We want you to take a closer look at downstream/upstream power levels and SNR values. By analyzing these values, you can identify the channel (or channels) that causes the problem. The values for this channel will be significantly higher or lower than the values for other channels and not within the range of recommended values. So, let’s learn what the recommended power and SNR values are.

Depending on the source, you will find different recommended values. We will state a few sources we find reliable, mostly router manufacturers like ARRIS, NETGEAR, and Motorola.

Recommended downstream power levels, according to ARRIS and Motorola, range between -15 and +15dBmV. NETGEAR, on the other hand, states that the downstream power levels should be between -7dBVmV and +7dBmV. In some sources, you will also find that the recommended values are -5 to +5dBmV or -10 to +10dBmV. Also, the variations in power levels between channels should not be too high (up to +/- 3dBmV).

Downstream Power Level

Recommended Downstream Power Levels (Source – ARRIS)

Recommended SNR values vary depending on the power levels and type of modulation (QAM64 or QAM256). If the modulation is QAM64, the recommended SNR is 23.5dB or higher. If the modulation is QAM256, the recommended SNR values are 30dB or higher (for power levels between -6 and +15dBmV) and 33dB or higher (for power levels between -15dBmV and -6dBmV). The variations in SNR values between the channels should also be within the +/- 3dB.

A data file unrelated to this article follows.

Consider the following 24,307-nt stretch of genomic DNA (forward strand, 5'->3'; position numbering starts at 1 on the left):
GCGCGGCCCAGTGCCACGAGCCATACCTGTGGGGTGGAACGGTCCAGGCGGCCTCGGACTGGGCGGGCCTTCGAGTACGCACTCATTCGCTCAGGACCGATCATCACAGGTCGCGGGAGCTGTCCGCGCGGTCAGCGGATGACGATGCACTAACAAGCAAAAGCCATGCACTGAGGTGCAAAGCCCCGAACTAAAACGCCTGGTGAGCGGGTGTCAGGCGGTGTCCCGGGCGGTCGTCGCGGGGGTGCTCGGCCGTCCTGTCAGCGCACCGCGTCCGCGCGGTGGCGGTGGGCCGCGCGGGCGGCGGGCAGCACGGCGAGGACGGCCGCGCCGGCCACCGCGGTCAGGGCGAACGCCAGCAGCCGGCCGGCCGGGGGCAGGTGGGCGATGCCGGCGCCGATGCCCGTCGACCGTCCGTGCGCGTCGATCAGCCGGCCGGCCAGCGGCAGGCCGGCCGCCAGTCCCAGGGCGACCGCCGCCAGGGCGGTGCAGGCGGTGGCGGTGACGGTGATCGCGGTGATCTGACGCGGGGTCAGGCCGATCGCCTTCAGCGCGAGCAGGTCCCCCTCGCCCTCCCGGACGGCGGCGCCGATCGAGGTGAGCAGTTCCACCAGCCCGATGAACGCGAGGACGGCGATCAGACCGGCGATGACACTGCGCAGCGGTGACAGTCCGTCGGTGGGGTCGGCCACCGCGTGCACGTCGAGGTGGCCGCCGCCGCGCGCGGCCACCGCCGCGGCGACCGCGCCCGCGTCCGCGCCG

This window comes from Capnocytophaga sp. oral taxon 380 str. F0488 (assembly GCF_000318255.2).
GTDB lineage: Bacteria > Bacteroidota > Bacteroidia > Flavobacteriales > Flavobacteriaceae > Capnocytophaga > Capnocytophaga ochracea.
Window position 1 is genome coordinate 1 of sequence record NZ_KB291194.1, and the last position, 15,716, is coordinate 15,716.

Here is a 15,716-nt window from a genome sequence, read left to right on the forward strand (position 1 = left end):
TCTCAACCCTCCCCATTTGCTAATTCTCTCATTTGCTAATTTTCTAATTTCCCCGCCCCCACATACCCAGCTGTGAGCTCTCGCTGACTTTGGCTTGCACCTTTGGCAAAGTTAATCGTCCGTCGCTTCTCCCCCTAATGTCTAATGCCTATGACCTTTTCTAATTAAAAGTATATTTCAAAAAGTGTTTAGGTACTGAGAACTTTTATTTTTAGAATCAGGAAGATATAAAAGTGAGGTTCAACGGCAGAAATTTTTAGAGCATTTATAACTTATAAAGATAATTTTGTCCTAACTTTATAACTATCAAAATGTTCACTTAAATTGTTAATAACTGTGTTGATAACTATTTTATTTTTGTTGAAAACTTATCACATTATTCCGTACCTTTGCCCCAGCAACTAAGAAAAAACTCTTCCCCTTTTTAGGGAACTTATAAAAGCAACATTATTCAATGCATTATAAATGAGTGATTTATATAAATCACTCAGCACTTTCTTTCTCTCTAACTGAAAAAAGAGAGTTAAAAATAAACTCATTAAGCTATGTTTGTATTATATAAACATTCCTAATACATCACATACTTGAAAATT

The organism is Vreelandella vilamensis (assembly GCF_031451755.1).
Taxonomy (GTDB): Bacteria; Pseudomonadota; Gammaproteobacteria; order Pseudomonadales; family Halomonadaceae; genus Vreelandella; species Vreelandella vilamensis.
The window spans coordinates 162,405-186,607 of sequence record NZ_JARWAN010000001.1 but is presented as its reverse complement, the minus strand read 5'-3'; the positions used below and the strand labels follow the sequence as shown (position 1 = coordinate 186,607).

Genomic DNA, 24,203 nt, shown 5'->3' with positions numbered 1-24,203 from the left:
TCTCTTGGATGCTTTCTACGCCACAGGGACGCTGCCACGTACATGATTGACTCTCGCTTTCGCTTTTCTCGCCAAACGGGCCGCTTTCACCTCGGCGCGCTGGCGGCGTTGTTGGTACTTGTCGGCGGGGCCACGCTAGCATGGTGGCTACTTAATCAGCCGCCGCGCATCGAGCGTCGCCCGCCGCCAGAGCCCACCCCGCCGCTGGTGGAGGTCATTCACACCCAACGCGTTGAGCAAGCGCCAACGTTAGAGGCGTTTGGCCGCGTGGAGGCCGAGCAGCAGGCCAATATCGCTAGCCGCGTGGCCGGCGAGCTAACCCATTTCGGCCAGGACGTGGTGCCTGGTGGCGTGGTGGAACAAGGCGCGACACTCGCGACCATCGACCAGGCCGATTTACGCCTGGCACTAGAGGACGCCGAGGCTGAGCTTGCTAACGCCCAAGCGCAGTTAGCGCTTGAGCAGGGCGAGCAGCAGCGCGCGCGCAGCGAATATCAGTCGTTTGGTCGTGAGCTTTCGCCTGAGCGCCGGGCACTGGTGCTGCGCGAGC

Recommended SNR values

Let’s now move on to the upstream bonded channels. If you look at the image above, you will also see the power levels for locked upstream channels (active upstream channels). The upstream power levels are higher than the downstream power levels. The recommended upstream power values vary depending on the Channel Type (TDMA or ATDMA) and the number of locked channels. It also varies with the symbol rate (1280Ksym/sec, 2560Ksym/sec, or 5120Ksym/sec). The number of locked channels is different for different users and depends on your subscription (higher upload speeds = more locked channels).

NETGEAR gives a general recommendation that the upstream power levels should be between 38dBmV and 48dBmV

ARRIS, on the other hand, gives more detailed recommendations for different numbers of locked upstream channels, for different channel types, and different symbol rates. The recommended values range between 45dBmV and 61dBmV.